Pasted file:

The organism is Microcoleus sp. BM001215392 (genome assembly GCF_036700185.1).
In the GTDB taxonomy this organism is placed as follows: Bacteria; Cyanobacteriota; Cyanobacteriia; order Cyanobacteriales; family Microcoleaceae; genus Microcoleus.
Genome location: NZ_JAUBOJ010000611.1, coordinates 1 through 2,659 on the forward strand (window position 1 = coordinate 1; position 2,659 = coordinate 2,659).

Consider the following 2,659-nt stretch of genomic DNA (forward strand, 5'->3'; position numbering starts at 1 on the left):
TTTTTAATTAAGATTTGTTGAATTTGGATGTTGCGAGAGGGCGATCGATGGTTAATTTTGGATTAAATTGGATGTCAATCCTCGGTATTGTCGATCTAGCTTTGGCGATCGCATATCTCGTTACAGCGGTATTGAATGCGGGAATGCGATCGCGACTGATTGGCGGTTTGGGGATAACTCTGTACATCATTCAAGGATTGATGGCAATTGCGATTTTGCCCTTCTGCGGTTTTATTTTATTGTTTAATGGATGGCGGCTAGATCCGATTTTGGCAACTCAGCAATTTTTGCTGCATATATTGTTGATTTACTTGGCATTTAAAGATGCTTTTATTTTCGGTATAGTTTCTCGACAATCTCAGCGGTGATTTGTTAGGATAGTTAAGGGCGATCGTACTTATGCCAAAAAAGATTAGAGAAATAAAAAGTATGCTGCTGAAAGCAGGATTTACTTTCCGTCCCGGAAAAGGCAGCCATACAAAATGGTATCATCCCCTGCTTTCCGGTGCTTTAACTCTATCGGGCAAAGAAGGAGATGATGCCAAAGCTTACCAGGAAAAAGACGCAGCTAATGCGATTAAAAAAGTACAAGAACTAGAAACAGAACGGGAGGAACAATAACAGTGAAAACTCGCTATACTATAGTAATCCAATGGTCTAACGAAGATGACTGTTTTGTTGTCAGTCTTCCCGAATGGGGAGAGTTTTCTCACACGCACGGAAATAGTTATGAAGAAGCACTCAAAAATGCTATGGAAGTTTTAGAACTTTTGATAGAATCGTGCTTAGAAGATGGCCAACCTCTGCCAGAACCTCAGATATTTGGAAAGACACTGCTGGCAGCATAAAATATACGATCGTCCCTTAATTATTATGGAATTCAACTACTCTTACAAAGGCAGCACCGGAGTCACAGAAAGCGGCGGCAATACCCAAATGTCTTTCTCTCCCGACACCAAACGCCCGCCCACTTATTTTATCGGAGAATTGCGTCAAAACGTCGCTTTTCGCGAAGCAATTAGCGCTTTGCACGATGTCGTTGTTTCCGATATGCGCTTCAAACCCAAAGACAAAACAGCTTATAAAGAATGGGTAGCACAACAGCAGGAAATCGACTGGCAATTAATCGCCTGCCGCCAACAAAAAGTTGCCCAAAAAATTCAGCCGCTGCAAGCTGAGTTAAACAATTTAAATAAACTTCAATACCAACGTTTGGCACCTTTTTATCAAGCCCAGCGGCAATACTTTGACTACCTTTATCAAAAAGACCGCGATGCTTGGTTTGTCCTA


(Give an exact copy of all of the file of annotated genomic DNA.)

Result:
The organism is Microcoleus sp. BM001215392 (genome assembly GCF_036700185.1).
In the GTDB taxonomy this organism is placed as follows: Bacteria; Cyanobacteriota; Cyanobacteriia; order Cyanobacteriales; family Microcoleaceae; genus Microcoleus.
Genome location: NZ_JAUBOJ010000611.1, coordinates 1 through 2,659 on the forward strand (window position 1 = coordinate 1; position 2,659 = coordinate 2,659).

Consider the following 2,659-nt stretch of genomic DNA (forward strand, 5'->3'; position numbering starts at 1 on the left):
TTTTTAATTAAGATTTGTTGAATTTGGATGTTGCGAGAGGGCGATCGATGGTTAATTTTGGATTAAATTGGATGTCAATCCTCGGTATTGTCGATCTAGCTTTGGCGATCGCATATCTCGTTACAGCGGTATTGAATGCGGGAATGCGATCGCGACTGATTGGCGGTTTGGGGATAACTCTGTACATCATTCAAGGATTGATGGCAATTGCGATTTTGCCCTTCTGCGGTTTTATTTTATTGTTTAATGGATGGCGGCTAGATCCGATTTTGGCAACTCAGCAATTTTTGCTGCATATATTGTTGATTTACTTGGCATTTAAAGATGCTTTTATTTTCGGTATAGTTTCTCGACAATCTCAGCGGTGATTTGTTAGGATAGTTAAGGGCGATCGTACTTATGCCAAAAAAGATTAGAGAAATAAAAAGTATGCTGCTGAAAGCAGGATTTACTTTCCGTCCCGGAAAAGGCAGCCATACAAAATGGTATCATCCCCTGCTTTCCGGTGCTTTAACTCTATCGGGCAAAGAAGGAGATGATGCCAAAGCTTACCAGGAAAAAGACGCAGCTAATGCGATTAAAAAAGTACAAGAACTAGAAACAGAACGGGAGGAACAATAACAGTGAAAACTCGCTATACTATAGTAATCCAATGGTCTAACGAAGATGACTGTTTTGTTGTCAGTCTTCCCGAATGGGGAGAGTTTTCTCACACGCACGGAAATAGTTATGAAGAAGCACTCAAAAATGCTATGGAAGTTTTAGAACTTTTGATAGAATCGTGCTTAGAAGATGGCCAACCTCTGCCAGAACCTCAGATATTTGGAAAGACACTGCTGGCAGCATAAAATATACGATCGTCCCTTAATTATTATGGAATTCAACTACTCTTACAAAGGCAGCACCGGAGTCACAGAAAGCGGCGGCAATACCCAAATGTCTTTCTCTCCCGACACCAAACGCCCGCCCACTTATTTTATCGGAGAATTGCGTCAAAACGTCGCTTTTCGCGAAGCAATTAGCGCTTTGCACGATGTCGTTGTTTCCGATATGCGCTTCAAACCCAAAGACAAAACAGCTTATAAAGAATGGGTAGCACAACAGCAGGAAATCGACTGGCAATTAATCGCCTGCCGCCAACAAAAAGTTGCCCAAAAAATTCAGCCGCTGCAAGCTGAGTTAAACAATTTAAATAAACTTCAATACCAACGTTTGGCACCTTTTTATCAAGCCCAGCGGCAATACTTTGACTACCTTTATCAAAAAGACCGCGATGCTTGGTTTGTCCTA